Yesterday the local Amnesty group had their biannual second hand book sale. It's always very well organized, they even divide the books into subject areas. I found three books of interest; a memoir by a Swede in Canada, a collection of letters written from emigrants to their families in Sweden and a biography of Gustaf Hellström (an author whose mother was born in Norra Strö). Several of my colleagues had also made it to the book sale, and one even found books for her library. My favorite thrift store had Christmas decorations for sale (like most other stores), and I got a small bag with various things to hang in the Christmas tree.

This afternoon I'm going to the airport in Copenhagen, to catch a flight to London. I haven't been abroad this year and I thought I would go on a trip somewhere. It was ten years ago I was in London and I have been wanting to go back again. It's just a three-day visit, but I hope to get some of the Christmas shopping done there.

Tuesday, November 3, 2009

November darkness

Already November and it gets darker and darker. Colder also. The jacket I bought very cheaply at Ullared in September has proven to be very useful. It's both thick and windproof.

Sunday I went to the mall and bought some small items, but the rest of the weekend was spent at home. There was not much activity. I solved some crossword puzzles and tried to decide what clothes to bring on my trip to London.

We have been asked to do a presentation of a project my department is involved in at work. We decided to do a slide show. Today my colleague and I went to the remote storages and he took photos of me taking the request from the printer, loading the carts into the car, climbing up on a ladder to retrieve the volume at the storage and so on. The guy who scans the articles also got photographed. We will show all our other colleagues the routine from the moment the article is requested until it becomes available online. My more technically gifted co-workers will enter these photos into a viewing program, and we will present it later this month.

Thursday, October 29, 2009

Work related issues

Wednesday morning I woke up an hour and a half too late! I had forgotten to set the alarm clock. It was not a pleasant awakening, realizing that so much time had been lost. We are so busy at work in the mornings. It wasn't a world record, but I was out of the door in 22 minutes. I even remembered to bring the lunch boxes with me. When I arrived at the train station, the screen indicated train delay by 20 minutes. It was not a good start of the day. I lagged behind with work for the rest of the day.

Today I actually remembered the 8.30 meeting, much to the other's surprise. I had told my closest colleagues to remind me, and it helped. The desk duty this afternoon was kind of interesting. I knew beforehand that a woman would come and ask for old music material (chapbooks) that I had retrieved. The main problem was that she arrived five minutes before closing time (which is 5 pm). She was totally clueless of everything. She had gone to the city library first, believing that it was the right place. When she got to our library, she couldn't find her way to the manuscript reading room (there are signs). A reference librarian had to escort her. When she told me who she was, I got the material out, but she was so stressed for time that she couldn't sit down to look at it. I was prepared to make an exception and let her stay longer, but it didn't help. She hastily decided on having all of it copied, and filled in the form. During this whole time she talked non-stop, mostly about unrelating subjects. In addition, she asked for copies from two books she had seen in the reference collection ten minutes earlier, but couldn't remember the titles and didn't have time to show me. It will be a guessing game for me tomorrow. There is no way she is a regular visitor at any library.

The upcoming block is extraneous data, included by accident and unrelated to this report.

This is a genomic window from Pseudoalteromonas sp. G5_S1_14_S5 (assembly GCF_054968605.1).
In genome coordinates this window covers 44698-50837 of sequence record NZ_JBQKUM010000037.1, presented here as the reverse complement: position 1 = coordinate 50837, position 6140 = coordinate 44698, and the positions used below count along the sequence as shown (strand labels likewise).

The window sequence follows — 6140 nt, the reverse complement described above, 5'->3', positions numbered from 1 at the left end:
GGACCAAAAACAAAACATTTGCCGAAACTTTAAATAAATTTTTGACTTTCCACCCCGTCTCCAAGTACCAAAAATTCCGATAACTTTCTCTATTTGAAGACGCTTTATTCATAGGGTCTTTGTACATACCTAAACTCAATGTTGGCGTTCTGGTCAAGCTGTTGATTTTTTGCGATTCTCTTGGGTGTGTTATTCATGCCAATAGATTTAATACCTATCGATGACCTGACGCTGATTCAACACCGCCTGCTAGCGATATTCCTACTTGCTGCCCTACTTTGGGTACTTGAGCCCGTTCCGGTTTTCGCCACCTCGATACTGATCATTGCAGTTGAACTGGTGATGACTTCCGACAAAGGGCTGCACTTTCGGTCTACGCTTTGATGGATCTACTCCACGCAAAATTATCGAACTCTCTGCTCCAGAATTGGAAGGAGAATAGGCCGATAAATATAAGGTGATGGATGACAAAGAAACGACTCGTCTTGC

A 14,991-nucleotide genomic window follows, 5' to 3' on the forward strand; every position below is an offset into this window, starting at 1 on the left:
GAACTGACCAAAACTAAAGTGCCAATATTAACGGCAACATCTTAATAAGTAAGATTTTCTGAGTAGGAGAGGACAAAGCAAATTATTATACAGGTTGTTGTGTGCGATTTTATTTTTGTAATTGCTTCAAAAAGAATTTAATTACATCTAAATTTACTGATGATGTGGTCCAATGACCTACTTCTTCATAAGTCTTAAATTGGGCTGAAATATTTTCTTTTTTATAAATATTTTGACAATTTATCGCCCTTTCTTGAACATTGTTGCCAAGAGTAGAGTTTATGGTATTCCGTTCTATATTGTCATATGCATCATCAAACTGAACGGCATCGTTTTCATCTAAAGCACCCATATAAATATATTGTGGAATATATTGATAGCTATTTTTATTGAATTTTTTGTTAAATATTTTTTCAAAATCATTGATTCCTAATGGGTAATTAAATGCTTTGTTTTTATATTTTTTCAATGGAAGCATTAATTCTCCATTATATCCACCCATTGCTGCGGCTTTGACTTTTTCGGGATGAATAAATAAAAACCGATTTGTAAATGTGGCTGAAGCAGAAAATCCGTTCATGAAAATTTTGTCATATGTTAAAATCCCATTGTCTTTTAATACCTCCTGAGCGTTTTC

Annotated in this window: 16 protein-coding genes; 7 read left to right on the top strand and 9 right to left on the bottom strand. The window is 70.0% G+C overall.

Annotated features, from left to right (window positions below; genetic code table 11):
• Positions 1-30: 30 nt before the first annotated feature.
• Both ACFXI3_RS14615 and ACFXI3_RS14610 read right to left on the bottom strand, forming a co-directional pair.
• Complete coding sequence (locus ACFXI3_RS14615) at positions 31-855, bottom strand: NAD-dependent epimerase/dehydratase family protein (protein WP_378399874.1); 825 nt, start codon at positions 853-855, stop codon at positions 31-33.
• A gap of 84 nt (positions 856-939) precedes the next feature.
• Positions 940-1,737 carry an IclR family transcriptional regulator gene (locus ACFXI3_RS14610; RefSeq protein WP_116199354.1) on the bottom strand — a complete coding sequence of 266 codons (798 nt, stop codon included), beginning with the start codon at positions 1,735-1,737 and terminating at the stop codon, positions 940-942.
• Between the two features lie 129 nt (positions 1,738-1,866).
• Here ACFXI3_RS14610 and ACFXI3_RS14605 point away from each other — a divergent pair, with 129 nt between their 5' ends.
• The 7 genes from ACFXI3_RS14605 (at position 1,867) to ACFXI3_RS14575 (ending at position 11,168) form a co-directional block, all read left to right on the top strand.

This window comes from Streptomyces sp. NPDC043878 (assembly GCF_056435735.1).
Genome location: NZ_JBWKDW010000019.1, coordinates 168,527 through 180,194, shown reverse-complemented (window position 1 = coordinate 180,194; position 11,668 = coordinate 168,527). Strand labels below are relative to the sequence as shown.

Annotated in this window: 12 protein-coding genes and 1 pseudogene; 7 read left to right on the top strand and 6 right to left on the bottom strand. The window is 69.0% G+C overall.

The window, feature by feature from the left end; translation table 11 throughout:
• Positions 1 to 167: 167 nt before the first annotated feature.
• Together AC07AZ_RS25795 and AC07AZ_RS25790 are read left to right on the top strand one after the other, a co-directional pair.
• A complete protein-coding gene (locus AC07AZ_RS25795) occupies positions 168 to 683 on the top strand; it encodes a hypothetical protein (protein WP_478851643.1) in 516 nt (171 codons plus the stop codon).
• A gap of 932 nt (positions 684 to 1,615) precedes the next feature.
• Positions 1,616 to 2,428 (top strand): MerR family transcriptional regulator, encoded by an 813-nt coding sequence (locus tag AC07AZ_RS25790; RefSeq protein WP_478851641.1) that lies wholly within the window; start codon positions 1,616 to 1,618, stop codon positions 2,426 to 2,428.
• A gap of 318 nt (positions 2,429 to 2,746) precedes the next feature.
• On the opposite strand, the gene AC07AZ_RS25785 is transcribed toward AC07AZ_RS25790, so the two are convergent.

Monday, October 26, 2009


It's dark and rainy here now. Typical Swedish Fall weather. It's dark when I leave home in the morning and dark when I leave work in the afternoon. Pretty boring and slightly depressing. I decided to cheer me up with a shopping trip - I'm going on a three-day visit to London on November 8. So I have spent most of the weekend searching online for clothing/shoe/vintage/second hand stores that I want to go to. I was thinking of seeing at least one museum also.

Friday we had a party for seven employees who no longer works at the library. Six of them retired and the seventh got a new job in Stockholm. It's always nice to have a party, but sad to see so many colleagues go at the same time. With the current financial problems none of them will be replaced. This will soon have pretty interesting consequences. The acquisition department no longer has time to open all the boxes with incoming books, for instance. For my department I'm not going to complain yet, we have the youngest staff members. But one part-timer is leaving in February and the newest employee will get changed duties part of the time he is in the stacks, starting January. There haven't been any changes for the better at the library for quite a while, unfortunately.

Thursday, October 22, 2009

Bowling in Malmö

Tuesday evening the social club at work arranged dinner & bowling in Malmö. We had this arrangement also last fall. We started with the dinner and it was marvelous food. Wild boar steak, moose meatballs, deer steak, bbq ribs, spicy chicken and lots of other great dishes. It was called Hunter's Buffet. We all ate too much. The bowling was fun and the styles varied a lot. One in my team won, but he was not really an amateur, he had done this quite a few times before. I managed four strikes in the last series and I was told it was pretty good. I hope everybody understands that it was just luck. It was the third time I had been in a bowling hall in my life. The arrangement was definitely a success and we will probably do this again next year.